ST. LOUIS — You don’t think the Stanley Cup is a bucket full of bonkers? It took a career Detroit Red Wing to finally end the Avalanche’s second-round playoff curse.

“You know, when I signed (here), there were friends I’d made that lived in Detroit that kind of gave me a little bit of (crud),” Helm, the Avs’ fourth-line center, cracked after his game-winning goal against St. Louis here Friday night sent Colorado to its first Stanley Cup conference final since 2002. “(But) they’re happy to see me here, winning, seeing the team (be) successful.”

With 5.6 seconds left in a 2-2 game, Helm, who’d signed with the Avs after 14 seasons with the (boo) Wings (hiss), cocked his stick back with both hands from the left face-off circle.

The lamp lit. Enterprise Center slumped.

In one mighty swing, the demons and ghosts that haunted Front Range hockey fans for two decades ran screeching from the Gateway City and into the cold ether of the night.

“(It felt like) almost relief,” Avs defenseman Josh Manson, another unsung hero and franchise newbie, recounted with a grin. “You’re so excited, but it’s like, ‘Thank goodness, it’s over. We did it.’”

Ding dong, the witch is dead. The voodoo. The hex. All of it.

“First thing I did was to check the clock,” goaltender Darcy Kuemper recalled. “And see how much time was left. They added a second there.”

Of course they did. That’s the thing about zombies who’ve been stalking a franchise for that long. They rarely go down without a fight.

Or without a few sacrifices along the way. The biggest of Game 6 might’ve come on a Blues power play 17:23 into the second frame.

Colorado Avalanche center Nathan MacKinnon (29), ...

Andy Cross, The Denver Post

Colorado Avalanche center Nathan MacKinnon (29), left, and Colorado Avalanche left wing Artturi Lehkonen (62) greet Colorado Avalanche goaltender Darcy Kuemper (35) in celebration after defeating the St. Louis Blues 3-2 winning game six of the second round of the NHL Stanley Cup playoffs at The Enterprise Center Center May 27, 2022. The Avalanche will face the Edmonton Oilers in the Western Conference Finals.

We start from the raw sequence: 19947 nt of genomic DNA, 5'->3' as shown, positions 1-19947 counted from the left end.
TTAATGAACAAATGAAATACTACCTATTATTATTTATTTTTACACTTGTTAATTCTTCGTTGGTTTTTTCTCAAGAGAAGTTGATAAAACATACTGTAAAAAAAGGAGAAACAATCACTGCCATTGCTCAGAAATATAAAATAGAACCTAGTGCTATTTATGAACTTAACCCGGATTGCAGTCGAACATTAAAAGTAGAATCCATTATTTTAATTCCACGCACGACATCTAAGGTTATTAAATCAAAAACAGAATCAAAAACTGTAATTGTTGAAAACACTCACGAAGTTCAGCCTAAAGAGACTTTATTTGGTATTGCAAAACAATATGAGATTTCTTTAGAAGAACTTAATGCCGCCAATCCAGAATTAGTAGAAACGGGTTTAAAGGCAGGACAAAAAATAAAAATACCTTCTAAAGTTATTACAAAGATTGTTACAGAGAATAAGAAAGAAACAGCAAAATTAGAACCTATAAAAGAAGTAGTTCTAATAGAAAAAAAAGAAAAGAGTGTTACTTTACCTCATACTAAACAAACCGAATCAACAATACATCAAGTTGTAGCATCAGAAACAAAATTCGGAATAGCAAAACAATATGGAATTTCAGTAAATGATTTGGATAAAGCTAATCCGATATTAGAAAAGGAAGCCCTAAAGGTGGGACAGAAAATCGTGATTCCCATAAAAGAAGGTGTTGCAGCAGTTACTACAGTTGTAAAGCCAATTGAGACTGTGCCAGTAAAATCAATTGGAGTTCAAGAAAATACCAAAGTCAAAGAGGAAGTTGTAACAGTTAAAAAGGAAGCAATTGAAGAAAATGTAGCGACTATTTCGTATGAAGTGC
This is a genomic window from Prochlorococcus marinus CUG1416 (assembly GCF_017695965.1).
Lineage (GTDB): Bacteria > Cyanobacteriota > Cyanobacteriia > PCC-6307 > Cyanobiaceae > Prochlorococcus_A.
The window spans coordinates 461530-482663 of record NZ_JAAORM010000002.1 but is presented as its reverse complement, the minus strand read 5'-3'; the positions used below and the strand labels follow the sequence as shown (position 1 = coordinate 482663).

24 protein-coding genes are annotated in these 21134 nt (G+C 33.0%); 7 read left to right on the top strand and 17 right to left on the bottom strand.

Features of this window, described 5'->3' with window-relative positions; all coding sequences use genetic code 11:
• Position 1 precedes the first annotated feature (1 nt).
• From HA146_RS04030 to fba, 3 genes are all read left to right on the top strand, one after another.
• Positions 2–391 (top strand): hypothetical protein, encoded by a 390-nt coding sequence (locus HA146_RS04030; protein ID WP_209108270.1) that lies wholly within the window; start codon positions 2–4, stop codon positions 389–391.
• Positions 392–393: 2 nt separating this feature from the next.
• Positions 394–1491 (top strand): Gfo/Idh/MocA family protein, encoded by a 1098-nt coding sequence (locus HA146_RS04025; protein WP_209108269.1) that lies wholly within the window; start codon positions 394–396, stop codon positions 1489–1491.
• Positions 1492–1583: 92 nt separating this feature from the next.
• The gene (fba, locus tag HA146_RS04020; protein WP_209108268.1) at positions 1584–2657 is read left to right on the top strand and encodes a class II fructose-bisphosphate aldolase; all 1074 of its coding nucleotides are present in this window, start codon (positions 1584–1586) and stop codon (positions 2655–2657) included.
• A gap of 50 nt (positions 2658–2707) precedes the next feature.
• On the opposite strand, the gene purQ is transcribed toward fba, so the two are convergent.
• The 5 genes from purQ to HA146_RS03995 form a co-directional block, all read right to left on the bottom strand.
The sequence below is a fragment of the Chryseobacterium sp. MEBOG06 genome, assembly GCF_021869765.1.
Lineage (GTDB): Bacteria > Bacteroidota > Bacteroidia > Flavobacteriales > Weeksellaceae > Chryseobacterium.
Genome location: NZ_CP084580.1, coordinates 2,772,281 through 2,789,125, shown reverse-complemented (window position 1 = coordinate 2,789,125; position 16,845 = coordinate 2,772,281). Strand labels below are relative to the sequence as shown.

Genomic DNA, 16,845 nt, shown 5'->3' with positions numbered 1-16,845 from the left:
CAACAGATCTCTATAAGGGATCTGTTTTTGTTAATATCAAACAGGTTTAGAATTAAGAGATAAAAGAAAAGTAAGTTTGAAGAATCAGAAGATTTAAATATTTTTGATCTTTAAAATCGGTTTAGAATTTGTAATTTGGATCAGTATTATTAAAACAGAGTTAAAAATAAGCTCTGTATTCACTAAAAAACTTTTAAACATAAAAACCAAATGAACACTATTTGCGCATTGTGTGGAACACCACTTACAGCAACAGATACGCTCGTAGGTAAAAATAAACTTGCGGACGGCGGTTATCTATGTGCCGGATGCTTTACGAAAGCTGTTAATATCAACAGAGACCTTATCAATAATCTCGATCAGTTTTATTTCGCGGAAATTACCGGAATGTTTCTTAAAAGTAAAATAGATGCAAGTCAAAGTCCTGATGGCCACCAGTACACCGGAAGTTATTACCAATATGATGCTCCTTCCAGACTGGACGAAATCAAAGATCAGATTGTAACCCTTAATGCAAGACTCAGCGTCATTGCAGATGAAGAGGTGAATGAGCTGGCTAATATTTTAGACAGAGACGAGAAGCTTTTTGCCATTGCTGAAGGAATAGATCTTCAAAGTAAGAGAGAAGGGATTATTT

Kuemper appeared to lose his footing to the left of his crease as the St. Louis attack approached, leaving the big goaltender helpless on his back a good two feet from a wide-open goal. Enter Manson, who plopped his 6-foot-3 frame into the net in Kuemper’s stead to combat Jordan Kyrou’s wrister.

Manson’s chest served as the only barrier between the Avs and a 3-1 deficit to close out the second period. Colorado killed the penalty.

Those zombies don’t go down without a team effort. Such as J.T. Compher cleaning up some Blues garbage six minutes into the second frame, poking in a deflection in the crease that Villo Husso had failed to catch cleanly to knot the game at 1-1.

No. 37 came to the rescue again midway through the third with a breakaway wrister from the right faceoff circle that tied it up again, this time at 2-2, at the end of a power play.

What drove Avs fans nuts Friday wasn’t the team’s heart. It was the occasional slop.

It was turnovers in the offensive zone. It was Jack Johnson mishandling the puck at his blue line midway through the second period, only to have the Blues pounce, then speed off with it the other direction on a break that ends with a Kyrou goal and a 2-1 Blues cushion.

It was about hanging in there anyway.

“Our guys were doing the right things,” Avs coach Jared Bednar said, “and saying the right things on the bench.”

The Stanley Cup Playoffs, at their core, are basically an HBO Max mini-series — and not the kind you’d let your kids watch. It gives us subplots. Violence. Language. Intrigue. Stars. Villains. Bad breaks. Misdirections. Mid-season twists.

Main characters, characters you grew to love right out of the chute, suddenly drop off along the way. The hope at the starting line becomes a savage war of attrition, team sports’ most grueling marathon. There are no prisoners. Only scars. For life.

“You have to move on,” Avs veteran Andrew Cogliano said after morning skate Friday. “I think that’s the (key). It’s cliche, but, you know, feeling sorry for yourself in the playoffs is death.”

And, just like that, Colorado’s Stanley Cup dreams have new life.

“You could tell the belief was there,” Bednar said.

Belief and bodies, everywhere. Helm. Compher. Manson.

What did you say to him after that chest-save anyway, Darce?

“Thank you,” the goaltender said with a grin.

Seconded.

“The best,” captain Gabe Landeskog said, “is ahead.”



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